Olympic-Level Emotions

(L-R) Silver medalist US Chris Mazdzer, gold medalist Austria’s David Gleirscher, and bronze medalist Germany’s Johannes Ludwig pose on the podium during the victory ceremony in the men’s luge singles during the Pyeongchang 2018 Winter Olympic Games, at the Olympic Sliding Centre on February 11, 2018 in Pyeongchang. (Mark Ralston/AFP/Getty Images)

Can the Olympics teach us anything about reading people?

Most of these blogs have been devoted to reading people’s emotions when they are being actively concealed, such as during efforts to detect deception. However, the Winter Olympics give us an opportunity to read people exhibiting unfiltered, raw emotions. With emotions as high as they are during the Games, few people would attempt to conceal their emotions, even if they weren’t so physically exhausted!

Instead of having to work to decipher microexpressions, Dr. David Matsumoto’s experience as an Olympic coach has given him unique insight into the way Olympians express emotions. Of course, because microexpressions are really just shorter macroexpressions, these blatant cases give us something to look for in more fleeting situations.

For example, after examining photos from top competitors in the 2004 Olympic Games, Dr. Matsumoto observed that the winners almost all sported pronounced, genuine smiles. He referred to these as the Duchenne smile, and the genuine nature of the setting showcases these as truly prototypical expressions of happiness.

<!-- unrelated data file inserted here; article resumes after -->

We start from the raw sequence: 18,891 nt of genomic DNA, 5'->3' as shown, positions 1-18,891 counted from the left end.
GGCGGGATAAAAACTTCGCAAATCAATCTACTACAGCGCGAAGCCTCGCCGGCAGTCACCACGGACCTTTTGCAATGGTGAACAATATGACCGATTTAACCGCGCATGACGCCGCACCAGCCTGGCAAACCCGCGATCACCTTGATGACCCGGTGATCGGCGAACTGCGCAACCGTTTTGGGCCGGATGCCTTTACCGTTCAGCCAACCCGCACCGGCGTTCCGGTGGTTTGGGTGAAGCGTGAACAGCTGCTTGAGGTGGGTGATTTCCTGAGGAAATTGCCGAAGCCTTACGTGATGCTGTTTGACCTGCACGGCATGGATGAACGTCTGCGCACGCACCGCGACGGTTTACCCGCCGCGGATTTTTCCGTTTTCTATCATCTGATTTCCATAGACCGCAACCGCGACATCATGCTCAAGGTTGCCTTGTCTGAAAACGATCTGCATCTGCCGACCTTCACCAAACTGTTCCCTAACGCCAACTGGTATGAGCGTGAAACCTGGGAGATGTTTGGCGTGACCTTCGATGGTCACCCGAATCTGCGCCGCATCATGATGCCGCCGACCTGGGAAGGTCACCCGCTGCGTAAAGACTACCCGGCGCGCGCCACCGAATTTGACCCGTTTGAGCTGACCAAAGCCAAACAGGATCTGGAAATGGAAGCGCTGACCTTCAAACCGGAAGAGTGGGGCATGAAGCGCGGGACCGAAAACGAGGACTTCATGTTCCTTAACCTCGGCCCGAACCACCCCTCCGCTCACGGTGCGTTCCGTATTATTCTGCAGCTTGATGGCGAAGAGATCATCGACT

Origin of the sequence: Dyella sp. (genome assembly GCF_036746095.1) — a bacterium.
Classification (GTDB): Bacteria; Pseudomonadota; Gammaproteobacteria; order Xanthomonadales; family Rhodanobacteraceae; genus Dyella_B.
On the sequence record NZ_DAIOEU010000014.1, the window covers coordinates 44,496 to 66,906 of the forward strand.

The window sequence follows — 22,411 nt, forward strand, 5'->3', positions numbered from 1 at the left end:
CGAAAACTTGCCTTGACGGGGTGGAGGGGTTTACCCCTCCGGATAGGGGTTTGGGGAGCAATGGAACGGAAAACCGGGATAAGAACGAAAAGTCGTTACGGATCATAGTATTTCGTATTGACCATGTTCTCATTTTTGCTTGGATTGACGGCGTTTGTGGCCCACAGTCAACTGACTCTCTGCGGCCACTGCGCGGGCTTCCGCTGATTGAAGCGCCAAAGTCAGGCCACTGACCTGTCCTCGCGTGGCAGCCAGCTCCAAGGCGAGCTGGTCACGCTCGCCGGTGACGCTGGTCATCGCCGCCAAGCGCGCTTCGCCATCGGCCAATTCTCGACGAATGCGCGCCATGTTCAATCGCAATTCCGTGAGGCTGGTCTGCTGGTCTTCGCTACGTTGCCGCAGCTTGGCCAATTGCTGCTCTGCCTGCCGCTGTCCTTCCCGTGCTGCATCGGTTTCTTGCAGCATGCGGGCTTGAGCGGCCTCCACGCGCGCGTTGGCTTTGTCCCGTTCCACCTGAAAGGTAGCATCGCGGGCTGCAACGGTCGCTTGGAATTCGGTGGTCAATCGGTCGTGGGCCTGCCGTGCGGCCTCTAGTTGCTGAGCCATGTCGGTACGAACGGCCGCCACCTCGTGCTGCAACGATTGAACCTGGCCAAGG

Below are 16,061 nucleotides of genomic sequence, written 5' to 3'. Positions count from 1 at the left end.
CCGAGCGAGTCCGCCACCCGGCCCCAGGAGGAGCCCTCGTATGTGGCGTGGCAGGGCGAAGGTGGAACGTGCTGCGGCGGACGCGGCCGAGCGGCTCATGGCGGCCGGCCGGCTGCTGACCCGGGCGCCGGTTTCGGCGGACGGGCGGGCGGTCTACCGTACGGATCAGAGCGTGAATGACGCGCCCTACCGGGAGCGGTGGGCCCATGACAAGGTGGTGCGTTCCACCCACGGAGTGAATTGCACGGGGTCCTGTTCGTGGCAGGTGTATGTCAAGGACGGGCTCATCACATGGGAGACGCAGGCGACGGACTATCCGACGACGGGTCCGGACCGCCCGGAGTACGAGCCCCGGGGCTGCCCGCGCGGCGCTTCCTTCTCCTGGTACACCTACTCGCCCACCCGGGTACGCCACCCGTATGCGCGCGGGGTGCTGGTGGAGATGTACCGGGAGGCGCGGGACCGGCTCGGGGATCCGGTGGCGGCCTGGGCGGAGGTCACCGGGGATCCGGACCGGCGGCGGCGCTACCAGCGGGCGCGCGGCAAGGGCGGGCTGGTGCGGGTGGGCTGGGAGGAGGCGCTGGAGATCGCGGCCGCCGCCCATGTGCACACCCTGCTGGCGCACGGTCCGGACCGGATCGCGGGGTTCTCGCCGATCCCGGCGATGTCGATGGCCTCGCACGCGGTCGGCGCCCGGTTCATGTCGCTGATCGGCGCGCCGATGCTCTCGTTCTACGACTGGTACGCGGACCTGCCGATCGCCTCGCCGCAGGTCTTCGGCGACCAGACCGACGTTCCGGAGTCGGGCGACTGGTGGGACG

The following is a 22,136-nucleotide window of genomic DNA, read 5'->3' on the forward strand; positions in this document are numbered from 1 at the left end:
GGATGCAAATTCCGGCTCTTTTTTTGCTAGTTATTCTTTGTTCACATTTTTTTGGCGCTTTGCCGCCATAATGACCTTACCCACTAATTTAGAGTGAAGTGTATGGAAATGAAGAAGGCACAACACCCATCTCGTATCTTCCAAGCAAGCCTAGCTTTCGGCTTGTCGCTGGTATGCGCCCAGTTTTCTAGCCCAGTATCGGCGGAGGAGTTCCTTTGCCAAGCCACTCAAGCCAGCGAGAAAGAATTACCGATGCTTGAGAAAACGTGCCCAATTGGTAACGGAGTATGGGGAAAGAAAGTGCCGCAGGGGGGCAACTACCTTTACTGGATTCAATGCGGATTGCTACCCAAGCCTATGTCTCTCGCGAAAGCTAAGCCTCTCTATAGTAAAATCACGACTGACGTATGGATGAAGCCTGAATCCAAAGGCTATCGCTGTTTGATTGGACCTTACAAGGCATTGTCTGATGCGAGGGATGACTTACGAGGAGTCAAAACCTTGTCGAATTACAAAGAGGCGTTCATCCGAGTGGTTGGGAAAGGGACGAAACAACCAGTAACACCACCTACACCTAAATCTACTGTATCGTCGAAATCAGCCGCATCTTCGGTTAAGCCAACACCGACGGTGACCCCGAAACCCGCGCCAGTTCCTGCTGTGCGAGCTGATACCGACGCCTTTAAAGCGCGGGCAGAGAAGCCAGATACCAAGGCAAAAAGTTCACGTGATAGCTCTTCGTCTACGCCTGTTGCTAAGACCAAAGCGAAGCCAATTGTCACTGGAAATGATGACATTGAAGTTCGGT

These involved: “smiles that involve not only the smiling muscle that pulls the lip corners up but also the muscle around the eyes, which lifts the cheeks, narrow the eyelids and produces crow’s feet wrinkles.”

Similarly, this same investigation looked at the microexpressions present in athletes just following the end of the match. Immediately after victory, an athlete would show a fleeting expression of pure, unadulterated triumph, regardless of what culture they were from. Similarly, a defeated athlete exhibited consistently sad microexpressions.

The prevalence and universality of these expressions helped establish the universal nature of these emotions. However, they are not necessarily innate expressions. How could Dr. Matsumoto rule out the possibility that this behavior is simply learned from watching other athletes?

The answer to this question came when he decided to examine a series of blind judo athletes during the 2004 Paralympic Games. Certainly athletes that are blind from birth could not have learned a purely visual emotional cue!

In fact, their facial expressions were indistinguishable from the respectively triumphant or defeated expressions of sighted athletes. This was also the case for their genuine, Duchenne, smiles upon receipt of medals. These results suggest that victory or defeat in the Olympic games brings out our innate and universal expressions, and these are the same sort of basic expressions that we have delved into throughout this blog.

You might find all this interesting but still aren’t sure how this is relevant to anything. Well, all of these expressions, both in macro or micro form, are keys to effectively reading people. By looking at situations where the expression is as blatant as after an Olympic match, you can better learn how to read those expressions during more subtle and deception-based situations.

Also, with this knowledge in hand, go out and watch the Olympics! Can you spot these expressions? Trying actual applications like this can make you a better people reader, and we are excited to offer some more observations in next week’s blog!

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